FIG. 9 illustrates a flow diagram of a method 418 for a seller profiling in identifying a seller according to an example embodiment. The method 418 may be used to build a seller profile, resulting in a list of categories, and optionally, a list of keywords. The method 418 includes activities to retrieve at 420 products within the metacategory of the niche market. For the products, the method 418 includes compiling at 422 sales data for completed transactions. The method 418 then includes retrieving at 424 detailed information associated with the sales data. For an electronic data processing system, the sales data may include the number of offers, completed sales, or other information related to the sale, such as length of time for sale and amount of money or other resource for advertising, wherein the advertising resources correspond to exposure of a product. In an electronic data processing auction system, the sales data may include the number of bids, analysis of the bid activity and average of the bid values. In the auction system, the sales data may be analyzed to identify anomalies, such as where a few buyers bid on a price that is not expected or usual. The sales data is used to determine high demand with low supply or low activity.
  • [0095]
    The method 418 then includes evaluating at 426 the sales products against criteria. From the sales data and evaluation, the method 418 then includes generating at 428 a list of categories, and optionally, at 430, a list of keywords.
  • [0096]
    In one embodiment, a list of keywords is generated by extracting keywords from the item titles for completed transactions. The process is similar to that used for keyword extraction to identify niche markets. The keywords and the categories may be applied as a part of the seller structure, wherein the keywords associated with a seller are used to match a seller structure to the niche market structure. The keywords assist in prioritizing a recommendation list generated for the seller.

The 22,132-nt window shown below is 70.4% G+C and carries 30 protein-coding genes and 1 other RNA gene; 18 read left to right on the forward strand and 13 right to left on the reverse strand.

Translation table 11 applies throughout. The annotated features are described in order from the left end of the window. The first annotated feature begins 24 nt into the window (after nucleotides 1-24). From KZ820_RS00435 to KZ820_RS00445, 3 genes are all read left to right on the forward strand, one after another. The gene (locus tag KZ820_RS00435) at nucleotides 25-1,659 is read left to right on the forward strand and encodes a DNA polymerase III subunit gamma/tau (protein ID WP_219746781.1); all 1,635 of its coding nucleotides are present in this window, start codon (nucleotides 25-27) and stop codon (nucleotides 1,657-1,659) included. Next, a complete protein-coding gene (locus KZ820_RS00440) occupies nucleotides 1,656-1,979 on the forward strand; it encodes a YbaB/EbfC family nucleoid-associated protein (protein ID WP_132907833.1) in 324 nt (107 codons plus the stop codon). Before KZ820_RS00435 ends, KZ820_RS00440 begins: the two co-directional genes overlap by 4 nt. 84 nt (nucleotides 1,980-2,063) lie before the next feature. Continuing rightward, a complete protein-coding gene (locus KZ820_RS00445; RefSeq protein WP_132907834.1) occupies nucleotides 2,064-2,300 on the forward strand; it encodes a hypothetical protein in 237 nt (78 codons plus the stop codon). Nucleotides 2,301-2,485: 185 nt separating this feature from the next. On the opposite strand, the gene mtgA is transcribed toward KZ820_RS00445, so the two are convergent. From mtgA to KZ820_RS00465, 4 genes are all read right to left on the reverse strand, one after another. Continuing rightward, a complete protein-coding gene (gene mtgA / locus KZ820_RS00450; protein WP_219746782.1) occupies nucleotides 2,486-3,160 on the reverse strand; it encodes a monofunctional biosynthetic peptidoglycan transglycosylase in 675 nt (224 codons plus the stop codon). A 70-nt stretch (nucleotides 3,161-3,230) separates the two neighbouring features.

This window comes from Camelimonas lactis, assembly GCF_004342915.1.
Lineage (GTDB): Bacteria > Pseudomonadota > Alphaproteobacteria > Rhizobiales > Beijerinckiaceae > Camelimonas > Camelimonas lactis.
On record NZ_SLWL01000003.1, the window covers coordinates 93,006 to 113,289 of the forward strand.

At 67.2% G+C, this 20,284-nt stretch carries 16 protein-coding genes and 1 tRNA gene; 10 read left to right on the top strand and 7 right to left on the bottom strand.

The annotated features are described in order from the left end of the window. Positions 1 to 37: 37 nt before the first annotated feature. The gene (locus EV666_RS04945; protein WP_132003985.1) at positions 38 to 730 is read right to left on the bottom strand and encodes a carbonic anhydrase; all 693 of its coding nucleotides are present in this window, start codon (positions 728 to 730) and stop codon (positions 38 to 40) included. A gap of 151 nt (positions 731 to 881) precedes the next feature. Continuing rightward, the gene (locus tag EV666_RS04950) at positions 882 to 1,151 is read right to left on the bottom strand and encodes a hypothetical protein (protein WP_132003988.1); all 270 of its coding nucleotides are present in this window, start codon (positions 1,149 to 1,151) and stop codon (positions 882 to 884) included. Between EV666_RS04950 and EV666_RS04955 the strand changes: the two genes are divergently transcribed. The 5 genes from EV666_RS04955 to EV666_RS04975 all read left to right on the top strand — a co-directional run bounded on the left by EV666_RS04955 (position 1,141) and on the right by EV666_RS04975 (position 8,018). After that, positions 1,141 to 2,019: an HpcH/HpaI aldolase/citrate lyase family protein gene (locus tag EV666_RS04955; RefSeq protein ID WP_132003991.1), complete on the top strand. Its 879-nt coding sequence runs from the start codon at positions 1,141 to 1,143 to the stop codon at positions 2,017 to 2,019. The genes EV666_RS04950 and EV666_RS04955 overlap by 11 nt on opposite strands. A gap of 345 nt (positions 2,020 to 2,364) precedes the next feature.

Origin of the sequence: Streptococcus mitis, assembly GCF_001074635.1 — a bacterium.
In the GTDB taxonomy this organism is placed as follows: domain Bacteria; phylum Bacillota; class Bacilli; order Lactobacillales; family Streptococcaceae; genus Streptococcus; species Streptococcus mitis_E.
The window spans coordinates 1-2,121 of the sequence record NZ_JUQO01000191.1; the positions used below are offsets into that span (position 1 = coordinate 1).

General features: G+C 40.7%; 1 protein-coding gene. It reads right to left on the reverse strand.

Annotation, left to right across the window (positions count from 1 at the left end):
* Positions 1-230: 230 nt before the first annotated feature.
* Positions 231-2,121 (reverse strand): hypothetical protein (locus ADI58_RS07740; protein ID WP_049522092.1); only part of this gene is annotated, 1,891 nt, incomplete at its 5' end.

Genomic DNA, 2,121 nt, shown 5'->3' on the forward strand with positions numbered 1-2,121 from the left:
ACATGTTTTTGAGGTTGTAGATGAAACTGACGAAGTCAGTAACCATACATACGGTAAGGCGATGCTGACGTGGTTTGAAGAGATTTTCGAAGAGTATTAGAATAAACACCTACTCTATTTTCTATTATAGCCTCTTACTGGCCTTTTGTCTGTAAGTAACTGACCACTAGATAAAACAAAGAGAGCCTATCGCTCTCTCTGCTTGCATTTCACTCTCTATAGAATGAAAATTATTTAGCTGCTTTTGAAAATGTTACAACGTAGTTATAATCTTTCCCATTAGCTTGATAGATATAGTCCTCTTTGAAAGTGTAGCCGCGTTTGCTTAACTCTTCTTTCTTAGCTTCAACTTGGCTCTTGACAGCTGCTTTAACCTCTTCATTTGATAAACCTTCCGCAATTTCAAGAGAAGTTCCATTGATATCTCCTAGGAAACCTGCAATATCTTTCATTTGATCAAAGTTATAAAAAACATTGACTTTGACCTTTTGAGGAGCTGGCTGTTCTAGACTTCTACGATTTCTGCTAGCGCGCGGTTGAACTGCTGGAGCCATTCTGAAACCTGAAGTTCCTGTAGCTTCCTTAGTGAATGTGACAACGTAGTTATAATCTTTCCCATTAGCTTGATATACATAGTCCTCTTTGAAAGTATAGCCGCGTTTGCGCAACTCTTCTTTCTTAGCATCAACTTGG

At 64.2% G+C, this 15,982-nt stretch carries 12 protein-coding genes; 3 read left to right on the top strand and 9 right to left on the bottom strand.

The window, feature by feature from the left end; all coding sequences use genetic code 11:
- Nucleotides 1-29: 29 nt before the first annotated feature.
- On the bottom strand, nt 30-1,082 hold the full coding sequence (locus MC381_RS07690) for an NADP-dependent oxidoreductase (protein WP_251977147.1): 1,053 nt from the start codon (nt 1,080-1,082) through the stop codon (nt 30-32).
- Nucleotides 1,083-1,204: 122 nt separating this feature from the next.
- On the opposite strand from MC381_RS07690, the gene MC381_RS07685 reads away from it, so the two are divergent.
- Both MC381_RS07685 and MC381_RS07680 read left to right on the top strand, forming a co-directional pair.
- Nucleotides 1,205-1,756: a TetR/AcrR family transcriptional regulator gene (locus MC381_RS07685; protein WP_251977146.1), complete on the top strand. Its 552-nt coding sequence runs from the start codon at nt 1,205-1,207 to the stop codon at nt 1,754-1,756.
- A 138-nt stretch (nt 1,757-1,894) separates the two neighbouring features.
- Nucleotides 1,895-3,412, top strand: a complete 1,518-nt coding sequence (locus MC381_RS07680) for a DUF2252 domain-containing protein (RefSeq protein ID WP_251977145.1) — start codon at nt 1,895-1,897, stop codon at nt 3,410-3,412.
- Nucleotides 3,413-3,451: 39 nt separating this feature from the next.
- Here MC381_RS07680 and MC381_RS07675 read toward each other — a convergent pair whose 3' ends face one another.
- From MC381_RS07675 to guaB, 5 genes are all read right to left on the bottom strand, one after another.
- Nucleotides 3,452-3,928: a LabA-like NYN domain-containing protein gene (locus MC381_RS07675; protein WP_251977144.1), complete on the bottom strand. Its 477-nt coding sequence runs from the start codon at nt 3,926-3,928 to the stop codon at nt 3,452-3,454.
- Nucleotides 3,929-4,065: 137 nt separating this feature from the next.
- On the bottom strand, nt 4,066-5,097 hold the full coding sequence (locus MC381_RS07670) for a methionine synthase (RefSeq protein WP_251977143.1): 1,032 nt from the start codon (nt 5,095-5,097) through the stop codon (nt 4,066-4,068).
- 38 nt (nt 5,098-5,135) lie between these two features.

• [0097]
    Additionally, the keywords allow association of more distant categories to recommend additional niche markets, where distance refers to the number of connections in a tree structure or domain organization between two individual items or categories. For example, in FIG. 3, the “TV” category is part of categories 110, and is “close” to the “MP3” category, which is also part of categories 110, as both “TV” and MP3” categories are within the metacategory “equipment.” The TV category is “far” from the “video” category of categories 110, as the first common metacategory is the department 116 of “electronics,” which is three levels up the domain structure 100. Similarly, the video category is also three levels below the electronics of department 116.
  • [0098]
    As an example, a seller may offer a nutritional supplement called “slimshots” for sale. The niche market associated with the query “slimshot vanilla bar” and “slimshot chocolate” may be recommended to the seller as popular products which are in short supply. The process may first check if the recommendation is already a part of the seller's profile, and if not, will add the recommendation to the seller's profile. In various applications, keyword-based matching may be applied even in domains where the category structure is incomplete.
  • [0099]